Columbia City Council will have to take $1 million from unallocated meal-tax money next fiscal year if it wants to continue current spending levels for organizations that rely on taxes from restaurant and bar patrons.
If council does that for the fiscal year that starts July 1, it will fall a half-million dollars short of its goal of setting aside a 10 percent meal-tax reserve account, Columbia’s finance and budget leaders said in a memo to council members.
Council will grapple Tuesday with how to spend a projected $10 million it will receive in fiscal 2014-15 from the 2 percent “hospitality tax” on prepared meals and beverages. That decision is among a range of financial issues on council’s budget workshop agenda.
Cultural and civic groups that tussle over their share of the meal-tax pie will get a chance to speak on the volatile issue when council holds its annual public hearing on the budget later this month or in early June. Council will be asked Tuesday to change its current budget calendar, which at the moment calls for a June 17 final vote on the budget.
Last week, council adopted a pledge that it would not cut funding to meal-tax recipients as the city moves toward building a $35 million, minor-league baseball stadium by borrowing $29 million that would be repaid through meal-tax income. The balance of the cost would be made up by the company that is contracted to operate the ballpark as a year-round facility
John Whitehead, who said he speaks for 12 to 15 cultural organizations, said immediately after that vote that he is satisfied with council’s pledge.
Leaders of the city’s restaurant organization and the S.C. Restaurant and Lodging Association reviewed the budget memo Monday. They said they are accepting the city’s promise to protect cultural groups.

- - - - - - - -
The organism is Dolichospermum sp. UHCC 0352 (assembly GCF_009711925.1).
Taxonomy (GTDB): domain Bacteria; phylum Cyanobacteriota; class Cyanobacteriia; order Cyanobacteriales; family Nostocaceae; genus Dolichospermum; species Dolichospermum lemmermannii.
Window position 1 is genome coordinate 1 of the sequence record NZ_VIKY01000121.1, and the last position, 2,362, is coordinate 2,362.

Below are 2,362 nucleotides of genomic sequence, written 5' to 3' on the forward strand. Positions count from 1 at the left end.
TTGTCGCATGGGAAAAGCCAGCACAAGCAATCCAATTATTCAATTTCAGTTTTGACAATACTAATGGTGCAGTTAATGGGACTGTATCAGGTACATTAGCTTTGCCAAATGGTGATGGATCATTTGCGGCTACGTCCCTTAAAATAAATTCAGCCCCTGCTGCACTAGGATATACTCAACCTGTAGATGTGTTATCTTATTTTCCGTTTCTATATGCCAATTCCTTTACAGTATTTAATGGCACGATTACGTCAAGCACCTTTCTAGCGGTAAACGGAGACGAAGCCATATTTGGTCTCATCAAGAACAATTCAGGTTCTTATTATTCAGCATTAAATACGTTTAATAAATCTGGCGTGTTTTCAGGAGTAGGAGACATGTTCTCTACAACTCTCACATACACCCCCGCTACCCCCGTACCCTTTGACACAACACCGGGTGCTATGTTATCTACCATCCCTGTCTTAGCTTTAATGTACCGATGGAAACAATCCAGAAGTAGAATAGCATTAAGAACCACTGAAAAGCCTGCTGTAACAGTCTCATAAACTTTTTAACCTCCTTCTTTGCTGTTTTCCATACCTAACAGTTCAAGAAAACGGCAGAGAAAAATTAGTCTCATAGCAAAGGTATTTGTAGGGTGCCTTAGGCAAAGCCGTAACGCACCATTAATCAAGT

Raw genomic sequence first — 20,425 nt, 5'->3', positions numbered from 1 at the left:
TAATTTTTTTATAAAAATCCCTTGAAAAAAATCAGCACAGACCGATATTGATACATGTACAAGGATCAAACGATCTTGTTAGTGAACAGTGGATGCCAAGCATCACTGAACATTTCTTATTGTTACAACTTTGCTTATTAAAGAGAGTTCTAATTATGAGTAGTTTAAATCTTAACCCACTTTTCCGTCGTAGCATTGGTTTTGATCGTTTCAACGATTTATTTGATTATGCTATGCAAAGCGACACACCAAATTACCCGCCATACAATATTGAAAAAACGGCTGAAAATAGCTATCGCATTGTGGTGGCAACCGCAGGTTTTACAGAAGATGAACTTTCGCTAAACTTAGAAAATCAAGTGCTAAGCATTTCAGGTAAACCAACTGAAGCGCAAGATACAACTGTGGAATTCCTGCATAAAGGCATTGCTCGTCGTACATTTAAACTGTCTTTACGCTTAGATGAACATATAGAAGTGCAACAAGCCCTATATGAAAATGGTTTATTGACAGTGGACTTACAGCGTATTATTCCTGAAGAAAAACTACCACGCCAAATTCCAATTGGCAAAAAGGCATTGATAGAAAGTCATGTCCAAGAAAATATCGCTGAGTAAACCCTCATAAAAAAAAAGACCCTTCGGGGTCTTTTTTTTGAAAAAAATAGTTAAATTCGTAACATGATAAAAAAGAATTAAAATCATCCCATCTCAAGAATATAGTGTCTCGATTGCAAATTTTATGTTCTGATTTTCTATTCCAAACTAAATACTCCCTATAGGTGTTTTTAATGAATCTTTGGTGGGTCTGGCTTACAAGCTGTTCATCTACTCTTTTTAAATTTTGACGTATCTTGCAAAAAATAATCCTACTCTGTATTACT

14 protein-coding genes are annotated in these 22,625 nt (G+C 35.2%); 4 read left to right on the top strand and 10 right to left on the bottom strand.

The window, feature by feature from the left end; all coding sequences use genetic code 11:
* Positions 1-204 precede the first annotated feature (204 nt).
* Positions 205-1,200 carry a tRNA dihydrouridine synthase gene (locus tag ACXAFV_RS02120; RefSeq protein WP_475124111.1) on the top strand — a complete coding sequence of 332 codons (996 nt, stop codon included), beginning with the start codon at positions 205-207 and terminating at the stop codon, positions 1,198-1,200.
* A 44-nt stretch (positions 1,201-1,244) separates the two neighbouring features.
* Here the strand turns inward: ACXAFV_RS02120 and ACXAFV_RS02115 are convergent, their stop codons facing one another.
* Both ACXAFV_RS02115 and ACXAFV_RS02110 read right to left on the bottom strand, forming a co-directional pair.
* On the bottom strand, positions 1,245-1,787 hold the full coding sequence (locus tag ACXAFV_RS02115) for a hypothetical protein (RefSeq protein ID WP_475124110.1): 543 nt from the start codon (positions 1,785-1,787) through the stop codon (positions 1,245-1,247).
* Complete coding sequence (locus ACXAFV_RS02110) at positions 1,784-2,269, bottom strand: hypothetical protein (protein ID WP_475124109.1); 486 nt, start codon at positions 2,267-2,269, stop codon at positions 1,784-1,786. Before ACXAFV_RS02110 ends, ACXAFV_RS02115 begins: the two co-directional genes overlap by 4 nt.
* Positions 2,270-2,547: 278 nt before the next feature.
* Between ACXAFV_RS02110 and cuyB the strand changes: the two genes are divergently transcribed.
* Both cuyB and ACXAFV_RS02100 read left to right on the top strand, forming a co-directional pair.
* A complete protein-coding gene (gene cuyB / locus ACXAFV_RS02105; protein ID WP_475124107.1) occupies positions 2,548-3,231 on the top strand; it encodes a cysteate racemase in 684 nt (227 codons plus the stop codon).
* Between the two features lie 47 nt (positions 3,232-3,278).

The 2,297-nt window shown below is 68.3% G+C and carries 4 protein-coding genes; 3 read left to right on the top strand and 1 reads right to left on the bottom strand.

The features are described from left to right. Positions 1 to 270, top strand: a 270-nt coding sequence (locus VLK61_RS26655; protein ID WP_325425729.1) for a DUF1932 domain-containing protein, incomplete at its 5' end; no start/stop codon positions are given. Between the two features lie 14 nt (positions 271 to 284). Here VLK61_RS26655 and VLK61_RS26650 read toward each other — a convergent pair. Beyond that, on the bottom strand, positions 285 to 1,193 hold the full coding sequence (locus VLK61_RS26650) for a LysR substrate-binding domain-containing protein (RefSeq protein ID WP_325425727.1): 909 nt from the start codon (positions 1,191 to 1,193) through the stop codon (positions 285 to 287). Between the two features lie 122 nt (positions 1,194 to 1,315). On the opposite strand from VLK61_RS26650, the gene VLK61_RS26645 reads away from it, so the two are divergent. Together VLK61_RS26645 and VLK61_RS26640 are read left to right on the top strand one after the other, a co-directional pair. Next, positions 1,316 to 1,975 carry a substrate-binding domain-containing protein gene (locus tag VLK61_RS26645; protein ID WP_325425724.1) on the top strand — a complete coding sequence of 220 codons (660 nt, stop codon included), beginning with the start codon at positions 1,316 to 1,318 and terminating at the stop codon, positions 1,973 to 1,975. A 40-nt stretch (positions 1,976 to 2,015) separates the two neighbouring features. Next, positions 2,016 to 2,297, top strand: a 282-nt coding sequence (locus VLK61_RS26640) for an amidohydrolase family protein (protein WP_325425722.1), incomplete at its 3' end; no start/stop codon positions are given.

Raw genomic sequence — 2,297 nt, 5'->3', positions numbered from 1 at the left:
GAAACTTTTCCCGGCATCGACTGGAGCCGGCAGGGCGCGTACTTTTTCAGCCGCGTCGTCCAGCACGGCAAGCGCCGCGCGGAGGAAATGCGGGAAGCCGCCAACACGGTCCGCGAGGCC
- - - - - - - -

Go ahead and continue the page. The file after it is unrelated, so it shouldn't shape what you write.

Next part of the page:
Bobby Williams, head of the Columbia Restaurant Association, said food and hotel organizations will monitor the pledge, made first by Mayor Steve Benjamin.
“If he doesn’t keep his word, that’s a whole new set of circumstances,” Williams said. “If he doesn’t, there’s going to be a price to pay.”
In March, the two groups joined with the Columbia Hotel and Motel Association to call not only for the pledge, but for a provision that annual funding for each cultural organization be linked to the rate of inflation. That request is not reflected in the budget memo council is reviewing.
Even by drawing $1 million from the account for unallocated meal-tax revenue to balance next year’s spending, the city still would have about $476,000 left in that account during 2014-15, budget director Missy Caughman said Monday.
Repaying that new loan – which has not been finalized – will add about $1.3 million yearly in debt payments to the current $1.3 million the city owes on an existing meal-tax loan, city financial officers have said.
Council already transfers $3 million from meal-tax income to its general fund, which pays for a range of municipal services. The extra $2.6 million for annual debt payments raises the total to $5.6 million, which would consume slightly more than half the projected $10 million in meal-tax revenue projected to flow into Columbia’s coffers between July 1 and June 30, 2015, the end of the upcoming fiscal year.
City officials have been raising their projections on meal-tax revenue as more people eat in restaurants and drink in bars and hotels.
In fiscal 2012-13, the city received $9.4 million, according to Caughman’s figures. This year, the income is projected to be nearly $9.8 million – a $745,000 jump from projections earlier in the current fiscal year. Next year, the city estimates meal taxes will generate $10,081,994.
Reach LeBlanc at (803) 771-8664.